If we look at colocation data center growth throughout the world, Asia is unequivocally leading in demand and speed to market. I recall a presentation at last year’s International Colocation Club by Omer Wilson, Senior Director of Marketing for APAC at Digital Realty, a prominent data center wholesaler. Wilson illustrated the tremendous growth in data centers happening today – and what it all means for colocation providers. “We saw 10% growth in the number of Internet users from January 2016 to January 2017, but that Asia was much higher – 31% in the same period.”
Wilson continued the narrative with these three influencers to the colocation data center market growth.
1. Internet Growth, Moving from Horses to Cars
In 1905, Wilson said 80% of the agriculture production in the U.S. went to feeding horses. He showed a photograph of a busy New York street to illustrate his point; it was filled with pedestrians and horses transporting goods.
He then showed a photo from 10 years later and all the horses were gone, replaced by motor vehicles. Left unspoken was the clear impact on agriculture production – if you lose 80% of your market within a decade that has to be a dramatic effect.
Today, we’re witnessing another shift in transportation. Most notably in the advent of driverless cars, or unmanned cargo ships. “The key thing about where we are and where we’re going, is just the sheer speed,” Wilson noted.
2. Geographic Dominance in Mobile Device Usage
The speed at which we’re adopting mobile devices is likewise nothing short of astounding. More than 1 billion more people will be using mobile phones by 2020 as compared to 2015, Wilson said.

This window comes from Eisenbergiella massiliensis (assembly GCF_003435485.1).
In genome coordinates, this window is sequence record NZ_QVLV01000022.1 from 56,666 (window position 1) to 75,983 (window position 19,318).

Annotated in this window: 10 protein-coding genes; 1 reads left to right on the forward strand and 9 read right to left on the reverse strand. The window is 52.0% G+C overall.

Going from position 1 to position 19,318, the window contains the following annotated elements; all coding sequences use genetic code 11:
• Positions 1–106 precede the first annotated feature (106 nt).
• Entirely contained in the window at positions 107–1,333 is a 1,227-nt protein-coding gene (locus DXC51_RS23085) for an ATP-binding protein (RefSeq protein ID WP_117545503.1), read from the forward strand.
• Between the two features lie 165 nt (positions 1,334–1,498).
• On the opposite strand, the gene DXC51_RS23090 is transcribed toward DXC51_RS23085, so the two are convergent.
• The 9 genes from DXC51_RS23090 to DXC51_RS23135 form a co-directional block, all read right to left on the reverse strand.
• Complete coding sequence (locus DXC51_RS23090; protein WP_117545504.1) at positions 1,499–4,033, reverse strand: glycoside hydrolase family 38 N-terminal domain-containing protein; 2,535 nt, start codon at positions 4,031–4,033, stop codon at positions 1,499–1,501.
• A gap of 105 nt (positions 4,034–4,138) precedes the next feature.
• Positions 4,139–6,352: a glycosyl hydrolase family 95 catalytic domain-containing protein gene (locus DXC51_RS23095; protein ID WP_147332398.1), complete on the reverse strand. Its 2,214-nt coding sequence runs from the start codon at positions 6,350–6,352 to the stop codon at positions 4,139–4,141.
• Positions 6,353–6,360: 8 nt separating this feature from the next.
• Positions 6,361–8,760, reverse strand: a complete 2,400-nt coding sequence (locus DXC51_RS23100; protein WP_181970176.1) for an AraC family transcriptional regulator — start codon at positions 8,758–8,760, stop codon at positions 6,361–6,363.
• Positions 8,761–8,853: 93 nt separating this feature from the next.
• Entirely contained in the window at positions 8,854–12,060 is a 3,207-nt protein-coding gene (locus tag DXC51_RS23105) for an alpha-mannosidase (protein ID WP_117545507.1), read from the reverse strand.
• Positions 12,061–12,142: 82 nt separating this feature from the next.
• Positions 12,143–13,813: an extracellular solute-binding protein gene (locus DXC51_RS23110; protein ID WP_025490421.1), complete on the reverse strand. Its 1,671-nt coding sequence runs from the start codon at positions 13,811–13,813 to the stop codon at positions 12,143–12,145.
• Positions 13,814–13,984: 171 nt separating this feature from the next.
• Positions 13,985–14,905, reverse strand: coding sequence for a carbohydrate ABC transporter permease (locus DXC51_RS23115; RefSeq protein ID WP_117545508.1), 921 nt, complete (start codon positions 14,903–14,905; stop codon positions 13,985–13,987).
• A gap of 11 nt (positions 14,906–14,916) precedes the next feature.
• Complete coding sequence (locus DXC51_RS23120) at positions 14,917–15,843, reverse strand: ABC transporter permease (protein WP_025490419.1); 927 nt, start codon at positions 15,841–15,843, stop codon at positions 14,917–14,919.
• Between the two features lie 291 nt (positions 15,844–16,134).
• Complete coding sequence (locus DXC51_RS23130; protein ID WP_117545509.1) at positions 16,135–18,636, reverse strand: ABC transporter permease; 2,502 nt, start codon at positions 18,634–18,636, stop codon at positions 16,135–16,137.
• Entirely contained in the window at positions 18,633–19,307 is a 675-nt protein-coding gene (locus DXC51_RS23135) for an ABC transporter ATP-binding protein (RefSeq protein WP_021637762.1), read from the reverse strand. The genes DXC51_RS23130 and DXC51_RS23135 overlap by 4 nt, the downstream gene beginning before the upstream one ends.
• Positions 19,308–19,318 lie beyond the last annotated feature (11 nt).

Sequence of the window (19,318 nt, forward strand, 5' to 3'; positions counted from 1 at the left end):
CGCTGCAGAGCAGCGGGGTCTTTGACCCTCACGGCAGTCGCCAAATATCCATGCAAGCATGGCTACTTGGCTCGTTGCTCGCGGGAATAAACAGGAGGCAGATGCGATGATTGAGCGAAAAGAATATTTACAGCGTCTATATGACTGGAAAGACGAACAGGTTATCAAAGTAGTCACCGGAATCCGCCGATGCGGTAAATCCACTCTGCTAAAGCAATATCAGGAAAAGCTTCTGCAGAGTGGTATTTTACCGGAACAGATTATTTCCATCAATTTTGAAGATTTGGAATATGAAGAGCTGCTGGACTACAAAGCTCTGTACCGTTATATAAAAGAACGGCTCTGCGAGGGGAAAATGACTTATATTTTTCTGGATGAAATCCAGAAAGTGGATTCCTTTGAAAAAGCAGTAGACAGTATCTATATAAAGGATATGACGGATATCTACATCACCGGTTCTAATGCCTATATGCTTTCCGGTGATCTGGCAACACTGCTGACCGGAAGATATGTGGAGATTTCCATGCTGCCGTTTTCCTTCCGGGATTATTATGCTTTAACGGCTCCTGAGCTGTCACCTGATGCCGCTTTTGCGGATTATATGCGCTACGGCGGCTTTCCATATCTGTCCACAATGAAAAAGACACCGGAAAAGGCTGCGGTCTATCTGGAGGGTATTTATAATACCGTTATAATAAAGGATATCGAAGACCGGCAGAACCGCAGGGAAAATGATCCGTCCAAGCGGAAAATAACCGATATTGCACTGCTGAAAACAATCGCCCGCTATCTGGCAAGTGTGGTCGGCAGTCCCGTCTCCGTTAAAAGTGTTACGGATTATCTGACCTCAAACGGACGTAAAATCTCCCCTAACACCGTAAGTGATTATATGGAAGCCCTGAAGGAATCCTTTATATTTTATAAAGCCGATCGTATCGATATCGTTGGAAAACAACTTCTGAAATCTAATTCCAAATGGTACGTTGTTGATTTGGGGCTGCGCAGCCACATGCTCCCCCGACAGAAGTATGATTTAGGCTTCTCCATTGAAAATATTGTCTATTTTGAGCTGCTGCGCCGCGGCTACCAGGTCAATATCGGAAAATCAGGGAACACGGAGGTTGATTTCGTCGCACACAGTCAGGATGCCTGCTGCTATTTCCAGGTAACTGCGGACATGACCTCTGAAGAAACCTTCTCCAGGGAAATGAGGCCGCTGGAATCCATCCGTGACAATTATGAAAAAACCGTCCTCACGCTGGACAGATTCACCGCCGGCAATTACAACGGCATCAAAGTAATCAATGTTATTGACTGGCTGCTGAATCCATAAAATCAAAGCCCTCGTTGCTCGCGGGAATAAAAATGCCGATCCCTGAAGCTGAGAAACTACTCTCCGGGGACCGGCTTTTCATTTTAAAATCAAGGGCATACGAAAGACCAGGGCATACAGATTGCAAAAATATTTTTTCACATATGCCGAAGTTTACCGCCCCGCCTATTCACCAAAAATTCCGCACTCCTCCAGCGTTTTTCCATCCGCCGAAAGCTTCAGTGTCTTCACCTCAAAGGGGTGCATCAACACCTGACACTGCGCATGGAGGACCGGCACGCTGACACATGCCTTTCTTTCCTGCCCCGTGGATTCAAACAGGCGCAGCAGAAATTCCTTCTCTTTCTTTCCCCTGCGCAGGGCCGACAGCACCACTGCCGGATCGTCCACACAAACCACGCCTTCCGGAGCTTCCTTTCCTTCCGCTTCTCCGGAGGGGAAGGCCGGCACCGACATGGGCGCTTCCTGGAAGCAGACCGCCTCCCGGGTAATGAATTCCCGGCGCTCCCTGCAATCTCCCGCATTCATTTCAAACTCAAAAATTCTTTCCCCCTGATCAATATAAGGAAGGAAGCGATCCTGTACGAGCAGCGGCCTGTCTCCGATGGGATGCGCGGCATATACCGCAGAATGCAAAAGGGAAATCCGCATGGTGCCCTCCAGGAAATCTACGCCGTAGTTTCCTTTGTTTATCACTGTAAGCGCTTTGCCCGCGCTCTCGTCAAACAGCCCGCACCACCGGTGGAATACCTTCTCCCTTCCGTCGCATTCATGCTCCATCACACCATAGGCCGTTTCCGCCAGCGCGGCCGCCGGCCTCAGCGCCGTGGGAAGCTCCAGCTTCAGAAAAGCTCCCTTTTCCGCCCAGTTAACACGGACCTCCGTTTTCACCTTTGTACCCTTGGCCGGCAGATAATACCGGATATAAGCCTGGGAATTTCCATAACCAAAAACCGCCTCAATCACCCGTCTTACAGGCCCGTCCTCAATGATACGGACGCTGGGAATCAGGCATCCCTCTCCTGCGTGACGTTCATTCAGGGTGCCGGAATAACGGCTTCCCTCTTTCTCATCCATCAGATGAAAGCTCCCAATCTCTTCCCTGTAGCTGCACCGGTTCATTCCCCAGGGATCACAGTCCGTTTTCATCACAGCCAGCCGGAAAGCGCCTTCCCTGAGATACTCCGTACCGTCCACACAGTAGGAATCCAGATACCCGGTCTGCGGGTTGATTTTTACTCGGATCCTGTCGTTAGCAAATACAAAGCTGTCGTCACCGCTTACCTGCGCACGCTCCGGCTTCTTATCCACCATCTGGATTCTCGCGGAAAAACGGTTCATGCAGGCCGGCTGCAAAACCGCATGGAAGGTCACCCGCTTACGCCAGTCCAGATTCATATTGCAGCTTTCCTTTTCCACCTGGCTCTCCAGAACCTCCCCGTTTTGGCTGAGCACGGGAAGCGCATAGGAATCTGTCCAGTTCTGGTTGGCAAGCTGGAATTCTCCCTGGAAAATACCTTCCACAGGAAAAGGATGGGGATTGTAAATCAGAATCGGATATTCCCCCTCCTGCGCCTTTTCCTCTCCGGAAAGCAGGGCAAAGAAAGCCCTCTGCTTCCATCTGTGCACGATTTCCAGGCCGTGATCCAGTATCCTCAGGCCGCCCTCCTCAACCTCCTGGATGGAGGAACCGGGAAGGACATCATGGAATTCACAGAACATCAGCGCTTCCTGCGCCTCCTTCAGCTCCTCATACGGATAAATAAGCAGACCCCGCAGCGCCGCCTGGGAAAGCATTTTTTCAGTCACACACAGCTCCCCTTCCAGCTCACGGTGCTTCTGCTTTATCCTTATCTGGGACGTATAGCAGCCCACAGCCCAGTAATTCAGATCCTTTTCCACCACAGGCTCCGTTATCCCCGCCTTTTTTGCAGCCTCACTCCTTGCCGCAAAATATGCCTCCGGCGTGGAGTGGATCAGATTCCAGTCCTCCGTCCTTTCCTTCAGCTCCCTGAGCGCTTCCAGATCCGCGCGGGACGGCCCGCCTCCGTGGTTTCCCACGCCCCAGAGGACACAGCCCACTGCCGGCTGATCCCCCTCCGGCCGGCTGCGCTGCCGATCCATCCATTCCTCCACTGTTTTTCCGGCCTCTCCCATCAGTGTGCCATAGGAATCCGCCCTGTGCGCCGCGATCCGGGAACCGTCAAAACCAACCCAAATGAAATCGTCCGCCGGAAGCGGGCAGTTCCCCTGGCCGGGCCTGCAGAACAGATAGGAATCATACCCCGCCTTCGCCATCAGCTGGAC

10 countries will account for 70% of that growth, predominantly in Asia. India and China will lead the charge – to the tune of 55% of global subscriber growth. Some 100 million to 150 million new subscribers will come online each year.
Being connected has become so important. In India, as an individual progresses from lower to middle class, “[before they] buy an air conditioner or a fridge even, they’ll have a mobile phone,” Wilson said. All those phones, naturally, mean more data traversing wireless networks – and eventually landing in a data center. “That’s why there’s going to be such massive cloud infrastructure and data transmitted in the future.”
3. Solving the Power Problem with Self-sufficient Data Centers
Energy consumption is an issue that any data center owner or operator has been concerned with. But as we start building data centers in places that don’t have reliable sources of electricity to begin with, it’s time to start getting creative.
“The question we’re toying with is: Can data centers themselves start producing energy and how would that work?” Wilson asked.
If all of these people are buying mobile devices, we’re going to need some kind of data center relatively close to where they are – because latency is the enemy of good performance. In reality, many will be micro or edge data centers but still, if that means building them in every village in Southeast Asia, we need to think about how to power them. Enter the concept of self-sufficient data centers and micro-grids. “There needs to be thought around [energy] storage and especially electrical battery technology,” Wilson said.
Prepare for the Revolutionary Future
These prominent societal changes and infrastructure-based issues impacting the data center industry are problems Schneider Electric intends to overcome. As well as it an opportunity for colocation providers to recognize and find alternative, revolutionary ways to meet the ongoing demands of customers. The point is, revolutions bring dramatic change. It’s our job – and yours – to be ready for it. Watch the video from last year’s International Colocation Club and learn how the technology advancements will be an ongoing influencer to colocation data center change.
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